High-Speed Trains are defined as the “transport of the future” thanks to three main characteristics: safety, capability and sustainability. It is an environment friendly solution because it relies on electric energy, which can be fully produced from renewable sources, and it pollutes less compared to other transport systems. In fact, in comparison with automobiles and airplanes, High-Speed Trains generate 9 and 6 times less carbon dioxide respectively; and in terms of consumption per kilometer, it consumes respectively 6 and 4 times less. The first ever High-Speed Train was born in Japan and it began service in 1964 under the name of “Shinkansen”. The Japanese railway system has proved throughout history the efficiency and safety of this solution, becoming a model for the development of high-speed networks in other countries. Train designs vary depending on existing railways, geography and market requests. Bogies were born as simple supports for the coaches, provided with wheels and brakes, but with technological innovations, modern models contain electric engines, sensors and security devices. In this work, a new bogie was proposed following the rules of Design for Six Sigma (DFSS), which holds the main advantages of the models provided on the current market by the competitors.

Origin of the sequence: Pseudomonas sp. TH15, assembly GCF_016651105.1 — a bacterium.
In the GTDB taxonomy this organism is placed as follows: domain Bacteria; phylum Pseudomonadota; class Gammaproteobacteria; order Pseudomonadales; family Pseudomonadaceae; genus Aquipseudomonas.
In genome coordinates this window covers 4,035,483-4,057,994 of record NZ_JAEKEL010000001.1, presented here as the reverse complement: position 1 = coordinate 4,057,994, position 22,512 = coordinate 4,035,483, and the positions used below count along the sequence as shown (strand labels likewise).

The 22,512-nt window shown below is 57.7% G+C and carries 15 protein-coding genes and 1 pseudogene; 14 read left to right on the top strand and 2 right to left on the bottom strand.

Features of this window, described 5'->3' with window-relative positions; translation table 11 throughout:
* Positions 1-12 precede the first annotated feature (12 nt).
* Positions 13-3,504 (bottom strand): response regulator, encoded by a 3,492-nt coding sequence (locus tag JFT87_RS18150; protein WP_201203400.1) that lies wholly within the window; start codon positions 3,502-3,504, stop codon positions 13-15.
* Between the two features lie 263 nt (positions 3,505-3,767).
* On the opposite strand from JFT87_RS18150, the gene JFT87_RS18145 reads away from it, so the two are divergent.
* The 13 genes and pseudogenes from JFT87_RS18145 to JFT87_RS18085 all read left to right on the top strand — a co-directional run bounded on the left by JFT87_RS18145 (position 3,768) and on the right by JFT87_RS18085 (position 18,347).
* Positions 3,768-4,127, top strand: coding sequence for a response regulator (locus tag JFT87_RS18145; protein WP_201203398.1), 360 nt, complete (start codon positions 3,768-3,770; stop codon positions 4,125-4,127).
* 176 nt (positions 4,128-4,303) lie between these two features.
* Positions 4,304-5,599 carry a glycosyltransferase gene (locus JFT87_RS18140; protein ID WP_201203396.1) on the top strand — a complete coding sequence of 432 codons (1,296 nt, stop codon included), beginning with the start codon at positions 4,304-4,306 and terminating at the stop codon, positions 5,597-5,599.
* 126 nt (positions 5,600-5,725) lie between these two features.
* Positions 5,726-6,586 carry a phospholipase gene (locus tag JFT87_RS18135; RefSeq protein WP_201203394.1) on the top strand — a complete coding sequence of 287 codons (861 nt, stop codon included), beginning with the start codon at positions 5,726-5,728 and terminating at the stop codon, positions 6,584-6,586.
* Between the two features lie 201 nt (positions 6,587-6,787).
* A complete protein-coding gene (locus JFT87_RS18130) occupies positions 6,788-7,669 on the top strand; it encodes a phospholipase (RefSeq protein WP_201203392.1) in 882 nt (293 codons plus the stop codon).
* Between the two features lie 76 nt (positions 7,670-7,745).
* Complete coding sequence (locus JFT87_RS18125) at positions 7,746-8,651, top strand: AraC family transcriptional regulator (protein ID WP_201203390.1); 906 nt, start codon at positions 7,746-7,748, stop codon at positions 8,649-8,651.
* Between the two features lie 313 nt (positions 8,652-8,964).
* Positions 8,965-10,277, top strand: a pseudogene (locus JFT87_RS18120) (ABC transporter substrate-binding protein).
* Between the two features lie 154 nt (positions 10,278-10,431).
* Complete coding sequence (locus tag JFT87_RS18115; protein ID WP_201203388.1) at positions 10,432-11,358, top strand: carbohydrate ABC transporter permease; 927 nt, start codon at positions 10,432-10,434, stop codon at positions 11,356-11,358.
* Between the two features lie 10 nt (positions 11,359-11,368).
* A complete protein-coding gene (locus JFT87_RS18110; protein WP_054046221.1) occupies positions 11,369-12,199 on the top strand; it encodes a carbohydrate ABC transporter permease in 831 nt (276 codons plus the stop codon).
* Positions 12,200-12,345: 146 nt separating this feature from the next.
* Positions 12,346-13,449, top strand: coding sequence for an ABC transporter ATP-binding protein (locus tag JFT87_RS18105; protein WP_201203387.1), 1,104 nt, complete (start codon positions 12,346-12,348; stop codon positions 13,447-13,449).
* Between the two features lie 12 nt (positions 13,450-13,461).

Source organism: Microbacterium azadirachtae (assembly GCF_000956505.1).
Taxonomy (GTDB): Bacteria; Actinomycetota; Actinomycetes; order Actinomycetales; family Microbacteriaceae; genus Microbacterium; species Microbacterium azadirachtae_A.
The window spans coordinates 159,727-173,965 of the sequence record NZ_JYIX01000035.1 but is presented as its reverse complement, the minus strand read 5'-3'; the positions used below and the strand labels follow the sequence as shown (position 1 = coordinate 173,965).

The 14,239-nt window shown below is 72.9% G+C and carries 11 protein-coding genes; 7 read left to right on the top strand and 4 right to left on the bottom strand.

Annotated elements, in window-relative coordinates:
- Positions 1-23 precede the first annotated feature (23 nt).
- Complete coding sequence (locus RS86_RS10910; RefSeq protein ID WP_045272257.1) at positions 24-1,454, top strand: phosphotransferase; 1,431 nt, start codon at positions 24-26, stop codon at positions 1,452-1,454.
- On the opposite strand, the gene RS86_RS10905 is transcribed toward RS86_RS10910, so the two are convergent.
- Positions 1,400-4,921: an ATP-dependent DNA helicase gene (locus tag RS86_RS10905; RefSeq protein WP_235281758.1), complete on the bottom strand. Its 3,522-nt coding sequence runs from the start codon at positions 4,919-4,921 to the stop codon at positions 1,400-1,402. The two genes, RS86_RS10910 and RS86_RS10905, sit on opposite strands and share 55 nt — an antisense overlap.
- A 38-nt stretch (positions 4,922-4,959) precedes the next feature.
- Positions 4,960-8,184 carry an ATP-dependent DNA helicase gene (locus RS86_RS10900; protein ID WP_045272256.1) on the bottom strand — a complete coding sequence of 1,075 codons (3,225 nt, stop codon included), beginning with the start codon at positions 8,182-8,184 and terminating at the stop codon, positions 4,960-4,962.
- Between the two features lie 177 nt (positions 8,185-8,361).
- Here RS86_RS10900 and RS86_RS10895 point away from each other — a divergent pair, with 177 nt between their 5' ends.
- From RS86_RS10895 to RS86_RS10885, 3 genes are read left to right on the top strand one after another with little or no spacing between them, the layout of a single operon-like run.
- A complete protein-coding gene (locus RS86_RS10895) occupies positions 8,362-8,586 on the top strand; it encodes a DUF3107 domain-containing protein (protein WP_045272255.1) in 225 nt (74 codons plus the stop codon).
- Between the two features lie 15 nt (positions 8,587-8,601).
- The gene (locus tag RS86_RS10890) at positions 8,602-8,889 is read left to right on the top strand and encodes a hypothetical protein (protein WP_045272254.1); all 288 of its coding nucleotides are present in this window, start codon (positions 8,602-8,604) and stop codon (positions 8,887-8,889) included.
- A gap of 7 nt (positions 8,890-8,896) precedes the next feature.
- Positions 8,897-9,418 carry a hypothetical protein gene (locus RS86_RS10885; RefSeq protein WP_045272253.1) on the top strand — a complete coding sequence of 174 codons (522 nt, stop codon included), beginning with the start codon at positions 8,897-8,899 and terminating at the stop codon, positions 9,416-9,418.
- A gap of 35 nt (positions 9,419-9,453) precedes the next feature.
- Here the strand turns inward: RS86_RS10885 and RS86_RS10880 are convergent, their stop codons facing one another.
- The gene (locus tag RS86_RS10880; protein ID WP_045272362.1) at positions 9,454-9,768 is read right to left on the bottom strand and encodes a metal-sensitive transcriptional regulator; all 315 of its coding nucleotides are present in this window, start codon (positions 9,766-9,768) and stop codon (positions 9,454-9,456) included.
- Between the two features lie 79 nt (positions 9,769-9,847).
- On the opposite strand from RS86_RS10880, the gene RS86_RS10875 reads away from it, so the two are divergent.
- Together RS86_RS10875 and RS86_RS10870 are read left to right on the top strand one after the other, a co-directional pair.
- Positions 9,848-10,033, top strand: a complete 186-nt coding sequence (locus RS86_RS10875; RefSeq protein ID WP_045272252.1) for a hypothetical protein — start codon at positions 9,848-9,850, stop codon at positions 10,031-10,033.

Design for six sigma (Dfss) applied to an innovative high-speed train bogie

Frizziero L.
Conceptualization
;
Liverani A.
Software
;
Donnici G.
Methodology
2020

Abstract

High-Speed Trains are defined as the “transport of the future” thanks to three main characteristics: safety, capability and sustainability. It is an environment friendly solution because it relies on electric energy, which can be fully produced from renewable sources, and it pollutes less compared to other transport systems. In fact, in comparison with automobiles and airplanes, High-Speed Trains generate 9 and 6 times less carbon dioxide respectively; and in terms of consumption per kilometer, it consumes respectively 6 and 4 times less. The first ever High-Speed Train was born in Japan and it began service in 1964 under the name of “Shinkansen”. The Japanese railway system has proved throughout history the efficiency and safety of this solution, becoming a model for the development of high-speed networks in other countries. Train designs vary depending on existing railways, geography and market requests. Bogies were born as simple supports for the coaches, provided with wheels and brakes, but with technological innovations, modern models contain electric engines, sensors and security devices. In this work, a new bogie was proposed following the rules of Design for Six Sigma (DFSS), which holds the main advantages of the models provided on the current market by the competitors.
Proceedings of the International Conference on Industrial Engineering and Operations Management
1847
1867
Frizziero L.; Haoyang Y.; Liverani A.; Donnici G.
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Utilizza questo identificativo per citare o creare un link a questo documento: http://hdl.handle.net/11585/794123
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